The doubters will call this a Lexus Prius, but there's more going on here than that.
Let's drive the 2014 Lexus CT 200H with the F sport package.
Quite different than a Prius.
Now, check the tech.
Okay, what is the CT?
It is definitely a sportier cousin of the Prius.
There's no getting around that.
But it's a very different car, as you can see, both outside and in.
If you're having a hard time wrapping your head around exactly where the CT fits.
Don't feel bad.
It was originally aimed at the European market.
That's where a hatchback of these proportions makes more sense to people.
On the outside, spot the current one pretty easily by the fact that they now have the family spindle grille.
They used to have this more suburban face on these things.
Didn't do it any favors.
And because we have an F Sport, it also has a mesh panel.
On that grill.
Also look for a blackout roof.
it's a dead giveaway.
Hotter 17s on all four corners and more aggressive chin, and a rump bumper.
It's a pretty good-looking car, to be honest.
They finally got it dialed in, I think.
Now, inside this Lexus CT cabin, you get some of the best ergonomics.
Out there, everything falls to your hand exactly as it should.
This is the first car I ever talked about that had every angle on the dash and console, actually naturally matching the way your wrist wants to move, what a thoughtful idea.
If you headed to navigation, your gonna see that things haven't changed much for Lexus, that's pretty standard.
Traffic though is via HD radio.
So you'll get your traffic whether you have an active satellite radio account or not, which is nice.
Under your Lexus app suite, you've got M Form, which is like Toyota M Tune.
What does that include?
If you're new to this, it's Bing for search, but the search results are oriented toward locations.
My Heart radio's Clear Channel stations.
Here's your movietickets.com, Open Table, Yelp, Facebook Places, you're never gonna use that, and Pandora.
You're gonna use that.
That's the most useful in this Lexus in form App Suite is Bing.
Because it's a Swiss army knife.
You can search for just about anything.
Let's try it with voice.
And then once I get my result, I can either say or click on what I want, and I can either call or then say take me there.
Connectivity in this car is through your phone and its data plan.
Not a dedicated onboard internet radio.
But do you see how many clicks I had to go through?
I had to do a list, refine a list, say take me there, say take me there again.
Now right about now after we've been playing with this interface a bit, hopefully you've noticed the thing that distinguishes it, and also drives me nuts.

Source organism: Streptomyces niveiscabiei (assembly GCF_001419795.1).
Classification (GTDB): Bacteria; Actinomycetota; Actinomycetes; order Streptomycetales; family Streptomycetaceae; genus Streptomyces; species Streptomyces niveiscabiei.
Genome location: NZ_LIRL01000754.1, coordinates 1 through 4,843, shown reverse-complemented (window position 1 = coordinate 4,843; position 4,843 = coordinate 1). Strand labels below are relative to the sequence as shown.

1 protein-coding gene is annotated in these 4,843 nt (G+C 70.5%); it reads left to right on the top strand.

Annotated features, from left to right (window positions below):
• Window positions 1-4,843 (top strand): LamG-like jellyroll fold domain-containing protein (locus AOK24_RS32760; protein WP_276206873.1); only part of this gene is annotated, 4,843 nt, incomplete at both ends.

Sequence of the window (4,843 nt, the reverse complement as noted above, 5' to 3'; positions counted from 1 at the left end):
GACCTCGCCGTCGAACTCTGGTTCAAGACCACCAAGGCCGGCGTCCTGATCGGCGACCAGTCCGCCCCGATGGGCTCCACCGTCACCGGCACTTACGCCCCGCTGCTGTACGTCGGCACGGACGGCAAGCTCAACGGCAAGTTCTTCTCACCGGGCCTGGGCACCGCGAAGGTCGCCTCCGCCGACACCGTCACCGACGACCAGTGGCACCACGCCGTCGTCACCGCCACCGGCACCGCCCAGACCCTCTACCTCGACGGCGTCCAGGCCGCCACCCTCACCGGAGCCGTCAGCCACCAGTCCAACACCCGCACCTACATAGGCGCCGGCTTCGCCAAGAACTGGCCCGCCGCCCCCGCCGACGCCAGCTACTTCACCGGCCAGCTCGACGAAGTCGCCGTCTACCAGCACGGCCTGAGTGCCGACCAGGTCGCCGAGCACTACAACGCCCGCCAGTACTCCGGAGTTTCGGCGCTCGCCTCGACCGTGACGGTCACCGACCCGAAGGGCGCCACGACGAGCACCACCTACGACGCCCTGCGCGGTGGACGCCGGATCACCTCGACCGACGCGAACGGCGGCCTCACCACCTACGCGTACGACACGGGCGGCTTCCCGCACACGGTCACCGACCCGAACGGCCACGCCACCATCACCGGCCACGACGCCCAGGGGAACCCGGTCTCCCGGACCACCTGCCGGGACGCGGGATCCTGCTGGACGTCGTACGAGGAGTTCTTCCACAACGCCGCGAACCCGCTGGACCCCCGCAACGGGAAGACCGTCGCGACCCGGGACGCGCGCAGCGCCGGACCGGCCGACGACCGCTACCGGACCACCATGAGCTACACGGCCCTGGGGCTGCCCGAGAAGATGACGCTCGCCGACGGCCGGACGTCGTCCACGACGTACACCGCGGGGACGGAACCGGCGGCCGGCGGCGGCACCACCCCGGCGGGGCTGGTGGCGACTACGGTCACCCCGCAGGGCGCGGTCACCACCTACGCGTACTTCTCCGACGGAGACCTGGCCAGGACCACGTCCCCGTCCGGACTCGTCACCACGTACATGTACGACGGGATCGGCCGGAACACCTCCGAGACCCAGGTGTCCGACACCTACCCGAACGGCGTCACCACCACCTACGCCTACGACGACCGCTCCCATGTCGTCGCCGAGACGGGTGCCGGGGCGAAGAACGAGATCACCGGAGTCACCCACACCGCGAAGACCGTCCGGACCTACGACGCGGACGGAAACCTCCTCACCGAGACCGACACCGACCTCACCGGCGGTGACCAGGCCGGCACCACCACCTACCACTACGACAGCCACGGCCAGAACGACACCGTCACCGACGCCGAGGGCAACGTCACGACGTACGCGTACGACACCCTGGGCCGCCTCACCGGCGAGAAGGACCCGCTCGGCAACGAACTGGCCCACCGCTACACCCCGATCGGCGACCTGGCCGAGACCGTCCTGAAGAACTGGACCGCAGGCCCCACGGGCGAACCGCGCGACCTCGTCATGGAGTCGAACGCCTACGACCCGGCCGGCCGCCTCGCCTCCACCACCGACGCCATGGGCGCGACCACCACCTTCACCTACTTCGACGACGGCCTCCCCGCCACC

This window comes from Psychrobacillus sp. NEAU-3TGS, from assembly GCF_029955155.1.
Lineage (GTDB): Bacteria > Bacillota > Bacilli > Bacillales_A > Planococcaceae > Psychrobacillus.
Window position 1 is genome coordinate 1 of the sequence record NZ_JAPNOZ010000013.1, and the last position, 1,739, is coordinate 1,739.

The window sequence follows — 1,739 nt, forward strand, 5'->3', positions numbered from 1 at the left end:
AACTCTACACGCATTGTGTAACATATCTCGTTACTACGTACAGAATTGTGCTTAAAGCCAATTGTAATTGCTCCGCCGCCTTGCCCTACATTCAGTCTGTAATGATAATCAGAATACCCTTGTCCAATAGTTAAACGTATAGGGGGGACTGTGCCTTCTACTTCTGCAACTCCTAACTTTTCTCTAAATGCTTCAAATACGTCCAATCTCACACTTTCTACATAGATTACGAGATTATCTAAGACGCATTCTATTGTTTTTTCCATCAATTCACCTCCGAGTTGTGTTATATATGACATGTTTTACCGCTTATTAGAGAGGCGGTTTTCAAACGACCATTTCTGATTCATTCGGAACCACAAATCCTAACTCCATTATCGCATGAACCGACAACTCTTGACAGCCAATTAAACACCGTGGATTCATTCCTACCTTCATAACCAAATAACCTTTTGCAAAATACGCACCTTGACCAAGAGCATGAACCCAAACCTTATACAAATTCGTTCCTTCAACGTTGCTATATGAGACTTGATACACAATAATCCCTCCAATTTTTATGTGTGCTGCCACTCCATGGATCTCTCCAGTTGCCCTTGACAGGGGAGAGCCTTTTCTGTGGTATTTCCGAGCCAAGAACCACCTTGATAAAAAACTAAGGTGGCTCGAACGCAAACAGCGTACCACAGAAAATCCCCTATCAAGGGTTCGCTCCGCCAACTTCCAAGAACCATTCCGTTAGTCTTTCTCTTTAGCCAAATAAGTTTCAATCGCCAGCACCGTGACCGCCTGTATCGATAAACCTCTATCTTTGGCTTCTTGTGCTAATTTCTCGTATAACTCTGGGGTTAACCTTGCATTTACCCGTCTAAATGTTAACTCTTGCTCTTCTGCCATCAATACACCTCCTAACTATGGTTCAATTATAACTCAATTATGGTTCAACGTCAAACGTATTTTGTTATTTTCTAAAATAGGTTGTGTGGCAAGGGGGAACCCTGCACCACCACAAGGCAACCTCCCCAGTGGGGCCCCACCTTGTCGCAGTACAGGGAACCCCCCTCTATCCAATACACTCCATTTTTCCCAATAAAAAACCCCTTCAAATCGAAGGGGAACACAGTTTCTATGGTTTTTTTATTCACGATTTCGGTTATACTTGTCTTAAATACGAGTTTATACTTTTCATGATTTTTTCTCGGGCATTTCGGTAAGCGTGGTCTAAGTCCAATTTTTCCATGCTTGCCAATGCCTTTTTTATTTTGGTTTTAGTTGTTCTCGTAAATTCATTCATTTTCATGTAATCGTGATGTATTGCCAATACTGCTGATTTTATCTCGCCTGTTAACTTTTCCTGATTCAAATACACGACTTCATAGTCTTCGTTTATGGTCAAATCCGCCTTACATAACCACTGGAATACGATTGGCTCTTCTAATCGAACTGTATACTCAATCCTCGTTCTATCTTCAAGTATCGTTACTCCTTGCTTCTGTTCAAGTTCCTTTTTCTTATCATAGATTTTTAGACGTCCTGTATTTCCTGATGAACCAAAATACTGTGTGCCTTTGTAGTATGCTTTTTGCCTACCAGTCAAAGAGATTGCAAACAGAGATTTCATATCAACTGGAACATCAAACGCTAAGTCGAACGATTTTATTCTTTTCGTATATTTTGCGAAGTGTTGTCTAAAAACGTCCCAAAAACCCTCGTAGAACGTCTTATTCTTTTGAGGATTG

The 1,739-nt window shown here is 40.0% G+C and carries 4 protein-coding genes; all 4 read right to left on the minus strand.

That little floating marshmallow icon, and this controller that drives it, the Lexus remote touch controller.
I been kind of on the fence on this one for awhile and I've now decided I simply don't like it.
It's an haptic touch, kind of a sliding mouse apparatus.
The problem is, this doesn't make any sense while you're driving.
It's too touchy.
You overshoot and undershoot all the time.
So you're constantly fiddling with it.
It's not a touch screen, so you can't default that way.
You do have voice we'll look into in a minute.
The other big failing on this thing is that they used to have a back button, right over here under your right thumb, in the early editions of this, and they got rid of it.
I want back.
To be quick, simple, and easy to use, and instead I've gotta always go up here and navigate to the back arrow and start that up.
I shouldn't have to play a video game every time I wanna go back.
And in terms of your audio choices, radio still holds primarily radio choices, although it's odd because all you have to do is go up here to source and you'll see all of your media choices.
Why isn't that your main menu?
Why still break it up into radio and media?
It just makes no sense.
AM and FM with HD radio.
By the way if you're an HD radio fan, know that it's only available when you get the navigation package.
CD player, we still have optical disc in this guy.
Here's my iPod interface.
It's a well laid out iPod interface.
Face as it is for most media, but again, this damn controller gets in the way.
Note that for each of your media sources, you've got a separate set of tone settings.
I like that.
So you can bias one different than another, because most sources have a very different bass line tone.
This is good.
Now I've got an iPod Touch hooked up, which we use for our demo purposes.
But if you hook up your iPhone 4S and above, you'll get Siri eyes free.
Which will also respond to this voice button, but take you into Siri, and operate those functions on your phone instead.
Go into reverse, and you've got your back-up camera, which is pretty good.
It's got trajectory and distance markings there.
Nothing fancy beyond that.
No particular different views, and there are no other cams on this car.